Ignore that $$$-equipment-replacment warranty.  They rarely pay out.

…and that’s why I hardly go to movies anymore

Just got back from “Jobs” on the big screen, AMC Yorktown.

The pre-movie ads and videos are projected using a low-resolution, dim, probably analog projector with rolling hum bars moving up the screen, soft focus, low contrast.  The sound was so sizzlingly bright I wanted to stick fingers in ears.

Then the curtains open, they kick on the big projector.  Rolling hum-bars are gone, it’s a few foot-lamberts brighter, but not much really.  Sharper for sure, but the illumination is very uneven, with a hot spot in the middle, dark corners, etc.  That’s just sloppy operation and poor maintenance.  The sound was left heavy, indication a mis-calibration of at least one channel level.  The dialog was dull, could be a production issue, but more likely calibration again.  And they never did quite get the house lights all the way out, so the blacks were dim orange, doubtful contrast hit even 500:1.  20 minutes of trailers and ads, at least.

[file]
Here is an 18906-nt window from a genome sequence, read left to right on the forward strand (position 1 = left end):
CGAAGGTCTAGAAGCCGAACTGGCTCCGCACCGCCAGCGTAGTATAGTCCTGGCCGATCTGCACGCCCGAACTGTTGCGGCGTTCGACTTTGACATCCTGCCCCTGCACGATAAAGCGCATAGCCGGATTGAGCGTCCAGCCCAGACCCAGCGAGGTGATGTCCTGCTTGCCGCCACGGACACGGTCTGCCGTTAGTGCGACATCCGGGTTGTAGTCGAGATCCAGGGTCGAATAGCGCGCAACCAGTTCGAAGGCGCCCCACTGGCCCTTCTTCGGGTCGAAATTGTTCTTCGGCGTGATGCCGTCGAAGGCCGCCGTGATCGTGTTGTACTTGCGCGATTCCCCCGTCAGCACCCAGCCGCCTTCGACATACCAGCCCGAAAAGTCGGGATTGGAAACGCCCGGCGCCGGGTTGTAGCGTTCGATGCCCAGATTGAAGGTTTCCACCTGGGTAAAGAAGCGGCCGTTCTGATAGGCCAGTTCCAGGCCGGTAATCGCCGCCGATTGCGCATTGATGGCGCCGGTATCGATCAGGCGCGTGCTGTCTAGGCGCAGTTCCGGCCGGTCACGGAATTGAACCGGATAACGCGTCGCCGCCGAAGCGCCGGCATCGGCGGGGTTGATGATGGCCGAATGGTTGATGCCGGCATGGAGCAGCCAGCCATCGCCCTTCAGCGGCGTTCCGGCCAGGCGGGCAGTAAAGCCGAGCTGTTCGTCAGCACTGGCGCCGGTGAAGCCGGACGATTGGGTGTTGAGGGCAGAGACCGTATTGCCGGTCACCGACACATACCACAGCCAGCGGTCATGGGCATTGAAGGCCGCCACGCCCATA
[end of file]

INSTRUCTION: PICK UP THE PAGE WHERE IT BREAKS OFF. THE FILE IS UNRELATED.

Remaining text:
And I have not one of those issues in my home theater…you probably don’t either.

So what was good?  The subwoofer response in the theater was almost barometric, really went low, but was probably out of cal.  Just a bit too much of a good thing.  The screen size was impressive.  The seats were comfortable.  And we had nearly a private showing.

A couple quick words about “Jobs”.  The personalities were most interesting, and the story was too, but there’s a lot of board-room talk and politics.  About 3/4 of the way through the movie Steve was just getting the axe from Apple, and I was wondering how on earth they would finish this up in 20 minutes.  Well, they didn’t finish in 20 minutes, and in fact didn’t finish the story at all, but the highlights were hit, and the physical resemblances were startling.  Worth a view, probably wait for it on iTuAmazoFlix.

A Leap of Faith